Wade in waiting?

150 years ago today the 39th U.S. Congress ended and the 40th convened. This was an unusual move, but Congress wasn’t taking any chances. In the last days of the 39th, Congress enacted measures that curtailed President Johnson’s policies and power. It ended the president’s lenient reconstruction by dividing the South up into 5 military districts and making readmission to the Union dependent on passage of the 14th Amendment to the federal Constitution. Congress severely limited presidential power to appoint and fire officeholders and even impinged on his authority as Commander-in-Chief. Apparently the legislators wanted to keep up the pressure and keep their eyes on Mr. Johnson: “Unwilling to allow the president the customary intervals between sessions of Congress in March and December, the lawmakers took advantage of a seldom-used clause in the Constitution to convene sooner.” [1]

Hon. Benj. Franklin Wade of Ohio (between 1860 and 1875; LOC: https://www.loc.gov/item/brh2003001179/PP/)

advanced for his age

You can read about the last and first day of Congress in the March 5, 1867 issue of The New-York Times. In the House incoming Representative James Brooks said the 40th “was in danger of placing itself on record, not as a rump Congress, but the rump of a rump Congress. He admitted its de facto power, but denied that it had an authority as a de jure body, and presented a protest signed by the Democratic members against the organization of the House while seventeen States were unrepresented.” [I thought it was ten states.] Schuyler Colfax was re-elected Speaker.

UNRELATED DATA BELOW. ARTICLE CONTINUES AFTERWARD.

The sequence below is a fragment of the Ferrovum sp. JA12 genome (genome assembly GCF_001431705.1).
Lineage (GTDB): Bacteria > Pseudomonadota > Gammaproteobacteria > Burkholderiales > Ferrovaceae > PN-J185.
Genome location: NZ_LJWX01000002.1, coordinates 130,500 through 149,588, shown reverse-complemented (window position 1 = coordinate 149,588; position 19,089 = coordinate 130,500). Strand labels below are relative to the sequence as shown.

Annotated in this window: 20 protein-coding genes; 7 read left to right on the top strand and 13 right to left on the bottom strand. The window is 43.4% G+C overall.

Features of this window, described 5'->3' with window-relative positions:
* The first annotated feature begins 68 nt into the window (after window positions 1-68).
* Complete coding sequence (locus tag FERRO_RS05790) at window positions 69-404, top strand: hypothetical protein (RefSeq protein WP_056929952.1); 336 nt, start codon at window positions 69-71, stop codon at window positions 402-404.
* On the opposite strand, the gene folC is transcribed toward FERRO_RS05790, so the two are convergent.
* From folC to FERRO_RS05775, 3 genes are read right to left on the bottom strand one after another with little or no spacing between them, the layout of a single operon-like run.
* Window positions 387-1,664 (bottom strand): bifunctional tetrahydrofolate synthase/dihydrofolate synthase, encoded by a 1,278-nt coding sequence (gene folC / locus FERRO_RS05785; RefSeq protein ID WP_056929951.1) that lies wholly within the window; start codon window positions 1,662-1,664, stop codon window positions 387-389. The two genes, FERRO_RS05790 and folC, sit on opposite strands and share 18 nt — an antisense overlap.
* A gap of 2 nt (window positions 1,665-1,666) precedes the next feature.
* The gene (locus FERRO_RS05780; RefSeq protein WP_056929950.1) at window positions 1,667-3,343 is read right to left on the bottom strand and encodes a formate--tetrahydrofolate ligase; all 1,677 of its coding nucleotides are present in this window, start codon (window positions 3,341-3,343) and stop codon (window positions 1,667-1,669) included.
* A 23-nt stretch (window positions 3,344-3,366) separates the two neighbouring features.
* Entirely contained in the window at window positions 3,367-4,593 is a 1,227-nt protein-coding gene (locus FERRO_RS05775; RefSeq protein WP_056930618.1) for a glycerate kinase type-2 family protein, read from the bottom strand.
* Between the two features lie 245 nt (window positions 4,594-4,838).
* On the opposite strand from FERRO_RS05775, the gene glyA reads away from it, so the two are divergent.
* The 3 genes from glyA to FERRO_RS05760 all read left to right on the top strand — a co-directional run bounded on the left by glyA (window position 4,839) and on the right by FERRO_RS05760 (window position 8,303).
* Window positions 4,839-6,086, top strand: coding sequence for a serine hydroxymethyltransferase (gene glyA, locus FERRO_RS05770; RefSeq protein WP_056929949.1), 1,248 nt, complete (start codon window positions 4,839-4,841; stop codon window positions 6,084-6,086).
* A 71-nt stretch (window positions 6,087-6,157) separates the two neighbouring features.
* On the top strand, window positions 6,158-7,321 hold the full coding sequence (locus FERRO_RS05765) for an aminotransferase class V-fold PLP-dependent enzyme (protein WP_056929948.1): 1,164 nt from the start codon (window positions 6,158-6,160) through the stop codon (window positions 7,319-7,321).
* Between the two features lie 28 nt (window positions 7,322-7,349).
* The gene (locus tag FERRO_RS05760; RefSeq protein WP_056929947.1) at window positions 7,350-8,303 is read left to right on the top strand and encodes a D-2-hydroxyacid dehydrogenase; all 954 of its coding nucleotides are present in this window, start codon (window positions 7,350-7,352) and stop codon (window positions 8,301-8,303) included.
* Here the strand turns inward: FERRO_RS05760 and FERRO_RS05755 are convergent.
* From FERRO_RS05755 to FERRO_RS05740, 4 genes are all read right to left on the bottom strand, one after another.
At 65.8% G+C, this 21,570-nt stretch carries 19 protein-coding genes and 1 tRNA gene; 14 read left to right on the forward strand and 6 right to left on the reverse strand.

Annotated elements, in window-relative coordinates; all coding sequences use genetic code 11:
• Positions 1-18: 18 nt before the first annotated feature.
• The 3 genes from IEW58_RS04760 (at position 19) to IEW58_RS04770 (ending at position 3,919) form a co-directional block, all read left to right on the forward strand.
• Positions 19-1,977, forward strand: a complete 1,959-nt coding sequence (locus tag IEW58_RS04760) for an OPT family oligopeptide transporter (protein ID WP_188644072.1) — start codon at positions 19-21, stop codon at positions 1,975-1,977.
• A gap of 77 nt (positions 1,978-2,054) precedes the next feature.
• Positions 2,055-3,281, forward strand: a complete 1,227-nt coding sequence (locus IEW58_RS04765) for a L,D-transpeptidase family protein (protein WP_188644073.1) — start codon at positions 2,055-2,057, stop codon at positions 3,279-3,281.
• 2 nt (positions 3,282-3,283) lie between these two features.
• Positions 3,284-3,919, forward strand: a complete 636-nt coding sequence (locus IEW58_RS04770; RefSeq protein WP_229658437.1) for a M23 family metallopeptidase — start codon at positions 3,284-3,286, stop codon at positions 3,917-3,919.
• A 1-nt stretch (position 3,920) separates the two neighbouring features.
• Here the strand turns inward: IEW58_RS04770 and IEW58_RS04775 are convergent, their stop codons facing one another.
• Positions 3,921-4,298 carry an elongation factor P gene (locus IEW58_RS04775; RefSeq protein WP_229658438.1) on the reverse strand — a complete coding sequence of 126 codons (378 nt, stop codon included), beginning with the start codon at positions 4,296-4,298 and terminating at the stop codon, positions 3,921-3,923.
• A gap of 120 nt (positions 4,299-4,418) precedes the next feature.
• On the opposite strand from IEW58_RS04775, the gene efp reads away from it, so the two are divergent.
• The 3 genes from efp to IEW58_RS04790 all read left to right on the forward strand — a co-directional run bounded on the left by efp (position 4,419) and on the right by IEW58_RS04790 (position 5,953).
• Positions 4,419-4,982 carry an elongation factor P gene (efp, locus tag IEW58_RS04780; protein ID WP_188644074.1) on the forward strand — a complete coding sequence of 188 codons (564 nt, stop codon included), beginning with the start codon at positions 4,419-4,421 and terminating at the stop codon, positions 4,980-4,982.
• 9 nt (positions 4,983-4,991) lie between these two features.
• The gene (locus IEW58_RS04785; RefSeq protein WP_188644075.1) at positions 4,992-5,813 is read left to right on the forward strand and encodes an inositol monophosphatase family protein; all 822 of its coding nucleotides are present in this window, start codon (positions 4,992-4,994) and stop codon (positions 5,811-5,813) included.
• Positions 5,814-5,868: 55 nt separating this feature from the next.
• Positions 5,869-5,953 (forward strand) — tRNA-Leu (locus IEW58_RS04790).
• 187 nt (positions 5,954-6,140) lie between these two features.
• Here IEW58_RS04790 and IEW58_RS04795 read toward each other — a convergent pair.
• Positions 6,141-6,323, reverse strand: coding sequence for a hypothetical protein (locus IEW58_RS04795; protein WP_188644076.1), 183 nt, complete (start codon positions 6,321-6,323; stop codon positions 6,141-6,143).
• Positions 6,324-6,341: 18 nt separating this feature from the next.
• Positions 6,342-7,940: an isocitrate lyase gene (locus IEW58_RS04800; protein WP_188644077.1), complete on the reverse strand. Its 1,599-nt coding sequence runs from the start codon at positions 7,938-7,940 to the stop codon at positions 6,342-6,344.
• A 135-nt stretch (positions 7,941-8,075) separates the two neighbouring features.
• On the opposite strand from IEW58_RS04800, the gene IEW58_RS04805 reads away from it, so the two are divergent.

“The Senate organized promptly at 12 o’clock, Hon. B.F. WADE in the chair, as President pro tem., having been elected to that position this morning during the last hour of its session. During Andrew Johnson’s administration the President pro tem. was especially important – under the law of the time that officeholder was next in order of succession to the Presidency. If Andrew Johnson was ever impeached and convicted, Mr. Wade would become president. Benjamin Franklin “Bluff” Wade , was “the old Ohio radical whose ideas about female suffrage and the relationship between capital and labor were so advanced that his election [to President pro tem.] has been called a turning point in the impeachment process. Chosen because of his radicalism, he nevertheless frightened less outspoken colleagues.”[2]

It wasn’t until the February 1967 adoption of the Twenty-fifth Amendment to the United States Constitution that the issue of the missing vice-president was rectified: “Under Section 2, whenever there is a vacancy in the office of Vice President, the President nominates a successor who becomes Vice President if confirmed by a majority vote of both Houses of the Congress.”
Other sources say that Senator Wade was elected President pro tem. on March 2, 1867.
The photograph comes from the Library of Congress
  1. [1] Trefousse, Hans L. Andrew Johnson: A Biography. New York: W.W. Norton & company, Inc., 1997. Print. page 276.
  2. [2] ibid. page 287.
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